Apple’s iPhone sales slump in China is deepening and the company is likely to see volumes decline further this year, according to Jefferies analysts led by Edison Lee.
The iPhone maker’s latest generation got off to an atypically sluggish start in China last year, which most recently expanded to a 30% year-on-year decline, Lee and colleagues said in a note on Sunday, citing industry checks.
The rest of the country’s mobile market grew in December, with Huawei Technologies growing fastest on the back of its new Mate60 device line-up.
Weeks before the iPhone 15 went on sale in September, Huawei’s debut of the Mate60 Pro — which runs on a new made-in-China system processor — spurred a patriotic fervour that reclaimed some of the customers it previously lost to Apple. Jefferies estimates Huawei shipped 35 million smartphones in 2023, with some supply constraints preventing that number from being larger.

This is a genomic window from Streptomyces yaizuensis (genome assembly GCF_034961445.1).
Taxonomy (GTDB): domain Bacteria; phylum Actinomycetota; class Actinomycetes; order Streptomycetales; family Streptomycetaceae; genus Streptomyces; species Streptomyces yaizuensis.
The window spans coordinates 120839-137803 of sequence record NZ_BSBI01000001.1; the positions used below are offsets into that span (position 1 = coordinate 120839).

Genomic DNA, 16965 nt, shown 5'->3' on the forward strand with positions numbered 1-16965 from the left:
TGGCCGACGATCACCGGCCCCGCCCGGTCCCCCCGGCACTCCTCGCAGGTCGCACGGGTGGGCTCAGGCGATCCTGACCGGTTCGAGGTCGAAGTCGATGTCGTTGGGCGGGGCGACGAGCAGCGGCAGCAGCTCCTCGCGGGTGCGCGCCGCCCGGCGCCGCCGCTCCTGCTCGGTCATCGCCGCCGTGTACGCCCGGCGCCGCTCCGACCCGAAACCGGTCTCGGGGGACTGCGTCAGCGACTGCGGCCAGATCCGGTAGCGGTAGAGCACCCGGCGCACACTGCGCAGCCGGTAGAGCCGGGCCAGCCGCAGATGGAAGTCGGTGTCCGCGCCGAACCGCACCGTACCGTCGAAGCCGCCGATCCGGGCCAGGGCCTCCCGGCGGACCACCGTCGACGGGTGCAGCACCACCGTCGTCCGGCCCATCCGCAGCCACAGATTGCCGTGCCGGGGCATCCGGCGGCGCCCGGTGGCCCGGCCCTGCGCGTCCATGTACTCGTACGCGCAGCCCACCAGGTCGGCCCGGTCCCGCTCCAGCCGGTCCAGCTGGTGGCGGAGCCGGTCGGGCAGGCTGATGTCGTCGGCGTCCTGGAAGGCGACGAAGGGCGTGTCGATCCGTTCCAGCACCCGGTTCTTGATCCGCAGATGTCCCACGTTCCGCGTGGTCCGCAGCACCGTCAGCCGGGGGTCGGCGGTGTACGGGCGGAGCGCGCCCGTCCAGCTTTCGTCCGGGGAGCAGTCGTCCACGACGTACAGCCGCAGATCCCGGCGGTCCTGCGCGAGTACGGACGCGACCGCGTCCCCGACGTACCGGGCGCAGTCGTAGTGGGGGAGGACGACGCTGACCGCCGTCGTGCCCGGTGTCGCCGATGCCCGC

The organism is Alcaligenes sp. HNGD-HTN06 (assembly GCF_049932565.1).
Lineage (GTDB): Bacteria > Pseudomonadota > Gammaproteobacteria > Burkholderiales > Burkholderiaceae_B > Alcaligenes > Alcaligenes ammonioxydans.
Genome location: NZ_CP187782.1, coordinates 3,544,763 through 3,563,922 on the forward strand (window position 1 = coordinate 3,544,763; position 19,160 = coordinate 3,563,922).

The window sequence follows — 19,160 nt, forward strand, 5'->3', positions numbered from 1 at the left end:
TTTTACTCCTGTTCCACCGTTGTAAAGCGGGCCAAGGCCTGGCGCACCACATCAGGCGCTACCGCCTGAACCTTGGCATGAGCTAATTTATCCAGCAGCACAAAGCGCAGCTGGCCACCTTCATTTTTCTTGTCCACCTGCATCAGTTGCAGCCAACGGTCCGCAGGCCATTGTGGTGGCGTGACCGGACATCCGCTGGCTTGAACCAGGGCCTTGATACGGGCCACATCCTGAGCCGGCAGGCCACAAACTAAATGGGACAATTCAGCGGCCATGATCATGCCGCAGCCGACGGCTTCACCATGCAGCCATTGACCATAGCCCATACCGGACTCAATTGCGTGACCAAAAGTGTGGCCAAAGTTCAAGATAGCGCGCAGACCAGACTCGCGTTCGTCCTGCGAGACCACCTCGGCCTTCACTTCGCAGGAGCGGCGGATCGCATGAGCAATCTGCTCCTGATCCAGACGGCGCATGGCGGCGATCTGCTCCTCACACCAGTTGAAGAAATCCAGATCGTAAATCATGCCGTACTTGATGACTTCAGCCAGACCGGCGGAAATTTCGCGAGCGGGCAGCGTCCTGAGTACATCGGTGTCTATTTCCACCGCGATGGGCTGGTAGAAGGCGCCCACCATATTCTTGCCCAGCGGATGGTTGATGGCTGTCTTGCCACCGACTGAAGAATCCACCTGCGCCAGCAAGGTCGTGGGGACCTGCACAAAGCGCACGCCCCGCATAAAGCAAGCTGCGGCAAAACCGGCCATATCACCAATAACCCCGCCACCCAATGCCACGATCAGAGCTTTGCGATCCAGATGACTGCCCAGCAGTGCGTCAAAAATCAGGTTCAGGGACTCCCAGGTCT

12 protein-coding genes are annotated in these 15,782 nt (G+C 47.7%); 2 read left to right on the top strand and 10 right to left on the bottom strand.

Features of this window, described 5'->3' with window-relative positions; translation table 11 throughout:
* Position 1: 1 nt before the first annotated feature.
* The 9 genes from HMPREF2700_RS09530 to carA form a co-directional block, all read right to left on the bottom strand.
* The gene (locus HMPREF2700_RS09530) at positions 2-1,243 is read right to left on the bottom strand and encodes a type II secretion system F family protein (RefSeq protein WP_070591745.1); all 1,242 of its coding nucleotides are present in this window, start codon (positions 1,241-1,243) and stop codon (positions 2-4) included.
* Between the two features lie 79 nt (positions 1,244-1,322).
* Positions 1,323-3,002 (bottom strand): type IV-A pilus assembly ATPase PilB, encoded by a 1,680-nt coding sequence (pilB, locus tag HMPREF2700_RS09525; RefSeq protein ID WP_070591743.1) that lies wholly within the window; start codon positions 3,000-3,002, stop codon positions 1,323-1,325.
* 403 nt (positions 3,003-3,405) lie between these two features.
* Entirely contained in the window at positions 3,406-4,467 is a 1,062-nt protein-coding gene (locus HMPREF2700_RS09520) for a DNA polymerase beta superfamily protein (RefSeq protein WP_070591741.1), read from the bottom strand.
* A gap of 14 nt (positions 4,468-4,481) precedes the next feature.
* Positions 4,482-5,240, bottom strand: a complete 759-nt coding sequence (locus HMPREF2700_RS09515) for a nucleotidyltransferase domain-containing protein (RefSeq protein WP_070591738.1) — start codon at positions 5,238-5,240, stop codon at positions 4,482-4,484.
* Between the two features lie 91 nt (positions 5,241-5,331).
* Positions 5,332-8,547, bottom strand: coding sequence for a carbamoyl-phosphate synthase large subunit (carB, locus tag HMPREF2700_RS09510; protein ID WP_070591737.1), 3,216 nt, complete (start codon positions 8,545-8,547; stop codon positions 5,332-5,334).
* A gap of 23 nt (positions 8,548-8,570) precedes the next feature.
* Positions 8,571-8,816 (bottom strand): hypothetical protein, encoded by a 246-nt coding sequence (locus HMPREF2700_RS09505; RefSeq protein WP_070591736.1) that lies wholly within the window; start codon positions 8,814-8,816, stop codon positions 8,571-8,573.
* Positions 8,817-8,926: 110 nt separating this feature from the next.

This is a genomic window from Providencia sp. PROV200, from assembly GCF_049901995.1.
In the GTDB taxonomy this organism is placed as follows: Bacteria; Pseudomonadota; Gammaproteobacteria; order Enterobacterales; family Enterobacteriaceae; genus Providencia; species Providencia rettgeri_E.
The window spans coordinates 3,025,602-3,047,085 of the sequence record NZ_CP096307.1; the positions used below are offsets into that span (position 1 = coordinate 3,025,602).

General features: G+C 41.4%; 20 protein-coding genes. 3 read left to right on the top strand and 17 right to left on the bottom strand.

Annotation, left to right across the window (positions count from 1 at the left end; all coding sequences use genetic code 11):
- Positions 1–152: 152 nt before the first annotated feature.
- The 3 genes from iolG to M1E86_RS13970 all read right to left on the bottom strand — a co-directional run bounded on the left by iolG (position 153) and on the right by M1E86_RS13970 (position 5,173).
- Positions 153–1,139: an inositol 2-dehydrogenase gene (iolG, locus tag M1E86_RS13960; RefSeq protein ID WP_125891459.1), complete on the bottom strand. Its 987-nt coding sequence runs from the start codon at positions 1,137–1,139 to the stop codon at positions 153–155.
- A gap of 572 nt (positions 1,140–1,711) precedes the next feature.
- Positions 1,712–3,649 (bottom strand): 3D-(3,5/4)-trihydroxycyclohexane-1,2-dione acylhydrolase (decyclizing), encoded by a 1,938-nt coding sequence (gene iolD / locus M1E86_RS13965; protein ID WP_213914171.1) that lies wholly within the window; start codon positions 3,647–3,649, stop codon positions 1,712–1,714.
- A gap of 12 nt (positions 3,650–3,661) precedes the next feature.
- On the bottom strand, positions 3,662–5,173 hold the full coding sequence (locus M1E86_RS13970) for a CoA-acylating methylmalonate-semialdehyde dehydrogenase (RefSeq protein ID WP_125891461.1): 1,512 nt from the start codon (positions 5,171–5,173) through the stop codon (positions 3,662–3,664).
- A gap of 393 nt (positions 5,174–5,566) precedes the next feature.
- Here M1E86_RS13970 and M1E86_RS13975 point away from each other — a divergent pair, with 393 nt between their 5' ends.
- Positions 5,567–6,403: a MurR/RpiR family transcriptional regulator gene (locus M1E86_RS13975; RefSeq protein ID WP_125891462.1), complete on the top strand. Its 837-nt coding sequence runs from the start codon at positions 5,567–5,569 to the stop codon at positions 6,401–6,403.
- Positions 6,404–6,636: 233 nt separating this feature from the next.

Apple saw a double-digit fall in volumes in December and Jefferies forecasts a similar decline for 2024. Discounts on Apple’s smartphone range increased last week across various online shopping portals, cutting into the average selling price without stimulating growth in volume.
Apple gained share in China after US sanctions cut Huawei off from the world’s leading chip makers, such as Taiwan’s TSMC, in 2020. The Shenzhen-based electronics firm’s return to competitiveness in the mobile market has seen it claw back market share, and it’s now developing its own software ecosystem to compete with Apple’s iOS and Google’s Android. — (c) 2024 Bloomberg LP